I went to a neighboring parish for Good Friday as they have their liturgy earlier. When we got to the Gospel, instead of the priest being Jesus, he indicated that the congregations should recite Jesus’ words. Am I being picky because I thought either the priest or a deacon should do this and always the congregation would be the crowd. In addition the priest did the narrative and the reader took the place of the congregation. I’m a little confused by this, and I wondered if any of the other parishes did this, or if it made any difference. The pastor indicated they had done this also on Palm Sunday!
Let’s just say that it flies in the face of all the rules for the reading of the Passion. Even having the congregation participate at all goes against what is laid out by Paschale Solemnitatis, which clearly says three readers: the priest reading the words of Jesus, one doing the narration and one doing everything else.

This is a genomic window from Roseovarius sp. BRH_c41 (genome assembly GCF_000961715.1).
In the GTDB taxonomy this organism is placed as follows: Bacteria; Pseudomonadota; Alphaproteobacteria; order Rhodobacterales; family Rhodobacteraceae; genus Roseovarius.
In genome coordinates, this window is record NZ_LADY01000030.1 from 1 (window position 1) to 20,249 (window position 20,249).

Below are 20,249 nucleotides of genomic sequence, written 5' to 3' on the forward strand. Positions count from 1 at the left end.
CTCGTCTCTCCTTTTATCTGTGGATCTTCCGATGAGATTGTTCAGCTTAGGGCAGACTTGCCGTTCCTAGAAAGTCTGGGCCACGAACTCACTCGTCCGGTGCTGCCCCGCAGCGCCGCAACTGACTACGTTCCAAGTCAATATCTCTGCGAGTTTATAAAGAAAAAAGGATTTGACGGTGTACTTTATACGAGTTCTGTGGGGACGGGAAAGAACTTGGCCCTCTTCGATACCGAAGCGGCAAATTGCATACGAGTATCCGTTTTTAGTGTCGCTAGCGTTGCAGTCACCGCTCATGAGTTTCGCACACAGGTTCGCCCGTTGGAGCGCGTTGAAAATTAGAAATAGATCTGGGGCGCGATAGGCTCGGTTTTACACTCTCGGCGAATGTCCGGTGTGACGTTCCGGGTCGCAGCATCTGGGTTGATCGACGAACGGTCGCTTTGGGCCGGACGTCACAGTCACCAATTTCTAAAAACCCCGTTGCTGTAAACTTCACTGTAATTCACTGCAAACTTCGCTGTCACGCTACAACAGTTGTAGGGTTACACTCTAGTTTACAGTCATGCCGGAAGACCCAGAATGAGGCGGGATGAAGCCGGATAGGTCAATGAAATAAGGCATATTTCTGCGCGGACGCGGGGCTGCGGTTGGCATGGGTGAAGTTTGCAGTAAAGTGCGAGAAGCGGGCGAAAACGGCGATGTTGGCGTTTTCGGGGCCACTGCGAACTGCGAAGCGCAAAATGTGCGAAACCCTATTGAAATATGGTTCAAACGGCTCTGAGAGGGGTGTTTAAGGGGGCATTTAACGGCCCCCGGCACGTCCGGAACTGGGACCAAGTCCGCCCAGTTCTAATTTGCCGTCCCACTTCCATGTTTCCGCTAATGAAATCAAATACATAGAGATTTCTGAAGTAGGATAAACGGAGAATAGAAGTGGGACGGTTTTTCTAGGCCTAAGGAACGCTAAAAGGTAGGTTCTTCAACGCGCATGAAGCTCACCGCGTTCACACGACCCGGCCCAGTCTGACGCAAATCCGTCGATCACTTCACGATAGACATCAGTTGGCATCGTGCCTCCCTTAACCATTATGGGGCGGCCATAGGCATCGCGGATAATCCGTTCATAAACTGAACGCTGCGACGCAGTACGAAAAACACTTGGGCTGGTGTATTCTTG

For the past few years in our parish, There has been three male members of the choir that sing the passion reading. So in this case the role of Jesus is sung by a lay member of the choir. It is very beautiful.
The Gospel narrative on Good Friday is taken from the Gospel but is not Gospel itself so there may be some leeway regarding who may read the part of Jesus. But I have to say that what you have described does not sound right to me- to put the congregation as a whole reading the part of Jesus. I know there are times when there are innocent people including ourselves who have suffered unjust criticism and are persecuted for their faith and so on. But Good Friday should be the time when we reflect upon how much Jesus suffered for our own sins. Having the people read the part of Jesus seems to change the focus. This is just my opinion.